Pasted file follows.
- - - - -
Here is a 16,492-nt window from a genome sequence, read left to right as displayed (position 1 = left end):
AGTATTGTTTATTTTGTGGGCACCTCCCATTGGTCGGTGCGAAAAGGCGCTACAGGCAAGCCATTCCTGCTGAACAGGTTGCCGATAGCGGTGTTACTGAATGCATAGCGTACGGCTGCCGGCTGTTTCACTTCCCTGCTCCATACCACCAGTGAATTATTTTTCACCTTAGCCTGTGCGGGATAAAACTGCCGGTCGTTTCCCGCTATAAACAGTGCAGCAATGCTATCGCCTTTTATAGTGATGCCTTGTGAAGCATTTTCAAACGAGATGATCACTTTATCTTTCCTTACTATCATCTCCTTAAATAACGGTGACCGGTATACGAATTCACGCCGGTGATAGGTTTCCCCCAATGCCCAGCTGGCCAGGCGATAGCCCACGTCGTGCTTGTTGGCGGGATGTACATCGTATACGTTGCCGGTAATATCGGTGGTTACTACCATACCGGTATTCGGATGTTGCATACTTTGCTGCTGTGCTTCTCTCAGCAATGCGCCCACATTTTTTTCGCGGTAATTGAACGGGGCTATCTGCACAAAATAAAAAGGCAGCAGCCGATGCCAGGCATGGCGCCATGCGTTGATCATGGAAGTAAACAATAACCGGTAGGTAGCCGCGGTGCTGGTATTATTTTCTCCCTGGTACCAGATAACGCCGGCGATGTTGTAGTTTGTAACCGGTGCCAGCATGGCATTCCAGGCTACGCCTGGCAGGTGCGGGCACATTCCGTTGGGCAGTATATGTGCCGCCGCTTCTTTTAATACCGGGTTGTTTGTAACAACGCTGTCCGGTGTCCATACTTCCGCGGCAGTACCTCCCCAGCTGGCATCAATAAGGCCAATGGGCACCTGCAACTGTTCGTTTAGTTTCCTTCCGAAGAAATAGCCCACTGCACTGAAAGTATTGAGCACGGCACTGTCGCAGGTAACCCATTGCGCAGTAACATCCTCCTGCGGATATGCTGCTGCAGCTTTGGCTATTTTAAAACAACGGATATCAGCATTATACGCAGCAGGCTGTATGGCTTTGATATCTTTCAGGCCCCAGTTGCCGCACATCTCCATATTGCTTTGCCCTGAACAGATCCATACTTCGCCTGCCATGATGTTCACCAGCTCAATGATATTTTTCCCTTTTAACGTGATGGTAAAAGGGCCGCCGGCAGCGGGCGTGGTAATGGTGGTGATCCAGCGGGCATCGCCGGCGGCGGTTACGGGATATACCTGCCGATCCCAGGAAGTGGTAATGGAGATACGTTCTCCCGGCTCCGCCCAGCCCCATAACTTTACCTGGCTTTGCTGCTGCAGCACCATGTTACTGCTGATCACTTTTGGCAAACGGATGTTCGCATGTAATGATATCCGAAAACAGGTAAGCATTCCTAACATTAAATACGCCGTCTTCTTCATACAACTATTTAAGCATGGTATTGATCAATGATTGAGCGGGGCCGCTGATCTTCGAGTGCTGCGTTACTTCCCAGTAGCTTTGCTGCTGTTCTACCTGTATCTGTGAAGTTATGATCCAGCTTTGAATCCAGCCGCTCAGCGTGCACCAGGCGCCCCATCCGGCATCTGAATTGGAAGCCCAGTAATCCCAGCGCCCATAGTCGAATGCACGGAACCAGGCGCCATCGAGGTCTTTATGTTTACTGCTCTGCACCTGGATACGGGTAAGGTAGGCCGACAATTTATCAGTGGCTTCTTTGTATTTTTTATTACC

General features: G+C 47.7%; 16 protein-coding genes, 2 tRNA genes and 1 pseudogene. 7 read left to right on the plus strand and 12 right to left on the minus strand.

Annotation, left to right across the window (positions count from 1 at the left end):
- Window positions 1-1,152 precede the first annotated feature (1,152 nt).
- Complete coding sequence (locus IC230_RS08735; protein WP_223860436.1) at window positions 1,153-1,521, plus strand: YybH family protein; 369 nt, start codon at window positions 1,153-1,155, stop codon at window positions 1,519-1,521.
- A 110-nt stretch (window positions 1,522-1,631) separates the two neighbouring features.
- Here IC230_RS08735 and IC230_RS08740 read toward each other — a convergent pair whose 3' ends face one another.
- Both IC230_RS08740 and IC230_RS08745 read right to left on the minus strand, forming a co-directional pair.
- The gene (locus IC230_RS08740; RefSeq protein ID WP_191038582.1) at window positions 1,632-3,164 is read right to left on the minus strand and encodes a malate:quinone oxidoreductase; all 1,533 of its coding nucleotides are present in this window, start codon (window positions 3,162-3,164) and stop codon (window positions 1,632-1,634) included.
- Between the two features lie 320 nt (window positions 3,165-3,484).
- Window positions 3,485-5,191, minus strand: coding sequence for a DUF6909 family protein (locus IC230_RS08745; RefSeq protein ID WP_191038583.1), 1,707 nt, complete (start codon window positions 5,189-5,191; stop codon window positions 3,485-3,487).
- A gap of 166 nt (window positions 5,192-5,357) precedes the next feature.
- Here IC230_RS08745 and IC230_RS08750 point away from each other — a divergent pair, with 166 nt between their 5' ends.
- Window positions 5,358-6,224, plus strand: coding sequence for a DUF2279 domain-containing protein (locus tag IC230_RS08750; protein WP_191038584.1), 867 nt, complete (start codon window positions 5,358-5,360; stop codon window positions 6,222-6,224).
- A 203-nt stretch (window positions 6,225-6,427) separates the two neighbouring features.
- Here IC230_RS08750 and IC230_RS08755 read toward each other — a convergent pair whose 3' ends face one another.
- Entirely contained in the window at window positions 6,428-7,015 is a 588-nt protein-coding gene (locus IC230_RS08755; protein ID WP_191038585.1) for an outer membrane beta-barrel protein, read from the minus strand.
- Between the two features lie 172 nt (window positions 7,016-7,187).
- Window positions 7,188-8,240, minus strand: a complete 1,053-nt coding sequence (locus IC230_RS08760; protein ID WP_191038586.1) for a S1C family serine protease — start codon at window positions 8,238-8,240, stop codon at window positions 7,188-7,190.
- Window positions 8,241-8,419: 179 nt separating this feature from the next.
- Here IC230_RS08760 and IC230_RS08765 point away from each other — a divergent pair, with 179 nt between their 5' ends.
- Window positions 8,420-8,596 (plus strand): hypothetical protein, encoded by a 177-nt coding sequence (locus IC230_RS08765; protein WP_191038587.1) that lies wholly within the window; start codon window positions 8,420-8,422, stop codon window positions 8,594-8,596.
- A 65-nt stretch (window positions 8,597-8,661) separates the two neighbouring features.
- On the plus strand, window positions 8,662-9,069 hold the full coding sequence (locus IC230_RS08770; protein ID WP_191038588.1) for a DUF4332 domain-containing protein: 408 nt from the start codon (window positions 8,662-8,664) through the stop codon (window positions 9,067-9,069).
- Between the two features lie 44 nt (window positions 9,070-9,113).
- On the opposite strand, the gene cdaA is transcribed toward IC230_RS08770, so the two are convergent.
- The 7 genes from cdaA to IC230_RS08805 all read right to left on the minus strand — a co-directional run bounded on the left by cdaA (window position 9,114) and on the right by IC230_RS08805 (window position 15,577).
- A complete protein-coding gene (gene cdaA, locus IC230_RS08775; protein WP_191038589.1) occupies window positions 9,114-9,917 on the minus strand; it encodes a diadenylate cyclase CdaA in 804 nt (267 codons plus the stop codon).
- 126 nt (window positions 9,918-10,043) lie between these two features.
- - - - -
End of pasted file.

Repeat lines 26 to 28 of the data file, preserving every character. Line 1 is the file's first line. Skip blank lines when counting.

- Between the two features lie 44 nt (window positions 9,070-9,113).
- On the opposite strand, the gene cdaA is transcribed toward IC230_RS08770, so the two are convergent.
- The 7 genes from cdaA to IC230_RS08805 all read right to left on the minus strand — a co-directional run bounded on the left by cdaA (window position 9,114) and on the right by IC230_RS08805 (window position 15,577).